Jeopardy! category: MAY THE FORCE BE WITH YOU (04-11-2015)
$2000 clue: The subatomic weak force acts on these particles named for an Italian-American physicist
The gist: Sadly, Dirac doesn’t get the same creditFermions, defined (in “simple” terms) as all matter particles that have a half-integer spin and that, therefore, obey the Pauli exclusion principle. They get their name from Enrico Fermi, who, around the same time as his English colleague Paul Dirac, described the very complicated statistical concept today known as Fermi-Dirac statistics (in fact, a less wordy definition of fermion is a particle that is characterized by Fermi-Dirac statistics). The Pauli exclusion principle, you may or may not recall, basically states that identical particles (that is, identical fermions) can’t occupy the same quantum space simultaneously. If you can imagine the structure of the nice, simple helium atom – two protons in the middle with two electrons around them – those two electrons, though sitting in the same valence level, need to have different spins to both stay there. So, one will necessarily have an “up” spin (a spin of 1/2), while the other will have a “down” spin (-1/2). That way, although they’re in the same “shell” of the atom, they’re in different quantum states, and they can co-exist, harmoniously negating the positive charge of the atom’s protons. Add another electron (and another proton to make lithium), and the third will have to occupy the next valence level up, since there are no more available quantum states in the first. The “opposite” of a fermion is a boson, which are all particles that have integer spins, and therefore aren’t bound to the Pauli exclusion principle (please don’t ask me why).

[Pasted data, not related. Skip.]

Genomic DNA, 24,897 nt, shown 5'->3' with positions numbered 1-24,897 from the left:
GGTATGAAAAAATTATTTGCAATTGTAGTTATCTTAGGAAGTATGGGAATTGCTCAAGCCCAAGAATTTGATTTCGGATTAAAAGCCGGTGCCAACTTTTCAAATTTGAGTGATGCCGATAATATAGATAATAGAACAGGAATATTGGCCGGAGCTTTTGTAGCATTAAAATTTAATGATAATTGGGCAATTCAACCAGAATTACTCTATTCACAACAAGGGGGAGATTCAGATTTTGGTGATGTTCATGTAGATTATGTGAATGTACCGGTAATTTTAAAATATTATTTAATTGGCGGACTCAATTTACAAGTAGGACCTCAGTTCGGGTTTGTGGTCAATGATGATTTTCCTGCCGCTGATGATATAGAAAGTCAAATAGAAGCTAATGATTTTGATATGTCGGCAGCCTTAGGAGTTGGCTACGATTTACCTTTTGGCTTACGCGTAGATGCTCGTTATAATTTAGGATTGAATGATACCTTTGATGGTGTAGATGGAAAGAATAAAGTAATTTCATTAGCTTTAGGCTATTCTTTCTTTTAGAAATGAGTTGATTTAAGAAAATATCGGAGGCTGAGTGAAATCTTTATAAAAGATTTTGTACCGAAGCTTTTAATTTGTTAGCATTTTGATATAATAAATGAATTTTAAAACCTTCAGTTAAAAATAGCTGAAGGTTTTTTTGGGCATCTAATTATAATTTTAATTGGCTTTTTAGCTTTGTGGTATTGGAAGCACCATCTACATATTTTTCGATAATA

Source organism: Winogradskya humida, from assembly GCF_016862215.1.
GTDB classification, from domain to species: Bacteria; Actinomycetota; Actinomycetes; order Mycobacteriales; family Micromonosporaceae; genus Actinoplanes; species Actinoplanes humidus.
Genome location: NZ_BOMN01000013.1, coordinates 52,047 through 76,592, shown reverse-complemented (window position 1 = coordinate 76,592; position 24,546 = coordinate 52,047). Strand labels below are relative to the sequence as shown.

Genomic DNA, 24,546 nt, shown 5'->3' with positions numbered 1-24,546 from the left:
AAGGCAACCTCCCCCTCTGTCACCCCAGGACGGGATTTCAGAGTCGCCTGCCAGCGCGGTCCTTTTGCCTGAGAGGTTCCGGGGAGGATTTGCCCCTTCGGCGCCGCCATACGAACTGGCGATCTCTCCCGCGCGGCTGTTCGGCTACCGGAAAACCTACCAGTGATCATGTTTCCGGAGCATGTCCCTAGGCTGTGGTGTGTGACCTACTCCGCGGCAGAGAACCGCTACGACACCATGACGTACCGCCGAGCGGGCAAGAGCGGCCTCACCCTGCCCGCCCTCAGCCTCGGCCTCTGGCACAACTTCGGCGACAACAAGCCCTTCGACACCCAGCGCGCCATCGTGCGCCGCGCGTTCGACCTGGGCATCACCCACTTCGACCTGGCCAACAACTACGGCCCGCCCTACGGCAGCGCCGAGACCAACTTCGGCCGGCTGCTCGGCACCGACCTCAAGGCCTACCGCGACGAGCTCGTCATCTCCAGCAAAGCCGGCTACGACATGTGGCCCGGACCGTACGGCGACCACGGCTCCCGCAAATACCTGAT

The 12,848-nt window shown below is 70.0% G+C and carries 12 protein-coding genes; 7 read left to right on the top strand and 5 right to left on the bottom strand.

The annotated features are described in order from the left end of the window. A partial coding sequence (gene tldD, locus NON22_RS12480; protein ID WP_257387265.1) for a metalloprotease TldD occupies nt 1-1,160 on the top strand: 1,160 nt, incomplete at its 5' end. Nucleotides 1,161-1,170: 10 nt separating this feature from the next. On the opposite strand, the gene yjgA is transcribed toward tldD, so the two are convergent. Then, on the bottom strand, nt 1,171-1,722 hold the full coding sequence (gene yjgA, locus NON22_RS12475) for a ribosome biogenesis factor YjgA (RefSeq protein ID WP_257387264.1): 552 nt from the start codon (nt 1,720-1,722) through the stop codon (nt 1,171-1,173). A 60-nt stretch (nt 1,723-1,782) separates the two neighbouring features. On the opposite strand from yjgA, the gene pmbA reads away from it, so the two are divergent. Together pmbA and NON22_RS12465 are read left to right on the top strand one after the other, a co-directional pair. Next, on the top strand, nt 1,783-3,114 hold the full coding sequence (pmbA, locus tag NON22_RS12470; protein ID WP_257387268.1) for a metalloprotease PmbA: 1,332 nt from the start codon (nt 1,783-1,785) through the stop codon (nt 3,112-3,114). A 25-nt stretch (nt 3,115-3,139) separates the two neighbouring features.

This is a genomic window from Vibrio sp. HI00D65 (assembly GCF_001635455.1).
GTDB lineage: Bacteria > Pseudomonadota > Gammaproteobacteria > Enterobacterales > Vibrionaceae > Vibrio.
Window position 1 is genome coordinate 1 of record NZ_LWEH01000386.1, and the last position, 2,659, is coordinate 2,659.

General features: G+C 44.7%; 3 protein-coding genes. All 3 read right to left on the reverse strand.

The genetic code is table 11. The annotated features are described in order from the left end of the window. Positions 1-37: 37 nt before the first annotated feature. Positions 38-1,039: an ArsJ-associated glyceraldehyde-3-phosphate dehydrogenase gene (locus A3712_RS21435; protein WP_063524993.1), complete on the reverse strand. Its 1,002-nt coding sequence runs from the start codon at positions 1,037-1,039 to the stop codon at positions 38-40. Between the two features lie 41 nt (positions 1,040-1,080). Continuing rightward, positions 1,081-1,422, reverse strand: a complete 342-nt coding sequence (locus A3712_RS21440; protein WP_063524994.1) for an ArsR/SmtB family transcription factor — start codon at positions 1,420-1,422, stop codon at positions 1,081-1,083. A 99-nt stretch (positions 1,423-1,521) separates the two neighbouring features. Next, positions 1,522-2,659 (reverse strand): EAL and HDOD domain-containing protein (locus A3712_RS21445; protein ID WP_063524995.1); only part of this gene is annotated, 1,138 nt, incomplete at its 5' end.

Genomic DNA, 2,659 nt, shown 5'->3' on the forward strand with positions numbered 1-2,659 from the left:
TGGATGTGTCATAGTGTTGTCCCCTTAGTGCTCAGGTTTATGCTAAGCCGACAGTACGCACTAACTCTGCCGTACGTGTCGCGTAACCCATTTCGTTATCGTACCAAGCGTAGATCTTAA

And I must admit, I have no idea what the weak force (one of the four fundamental forces, along with gravity, electromagnetic force, and the strong force) has to do with fermions specifically. I’ve found a reputable-looking source (University College London) that claims that the weak force is the only force that “couples to all the fermions,” but Wikipedia (and some other sources) say that only “left-handed” fermions interact with it. If someone could clear this up (maybe “couples with” and “interacts with” are different things?), I would be ever so grateful.
The clue: Clearly you don’t need to know anything about the weak force to get this (and based on my research, I’m not convinced the Jeopardy! writers know anything about it either), because all this clue is asking about is a subatomic particle with an Italian-esque name. You would have to know that “fermion” comes from someone’s name, and not from some weird Graeco-Latin root, however.
In Jeopardy!: This is just the humble fermion’s second clue in the J!Archive, the first being from five years ago and also essentially asking for a particle named for an Italian physicist. It, however, contrasts fermions with bosons, as opposed to spouting some potential nonsense about the weak force.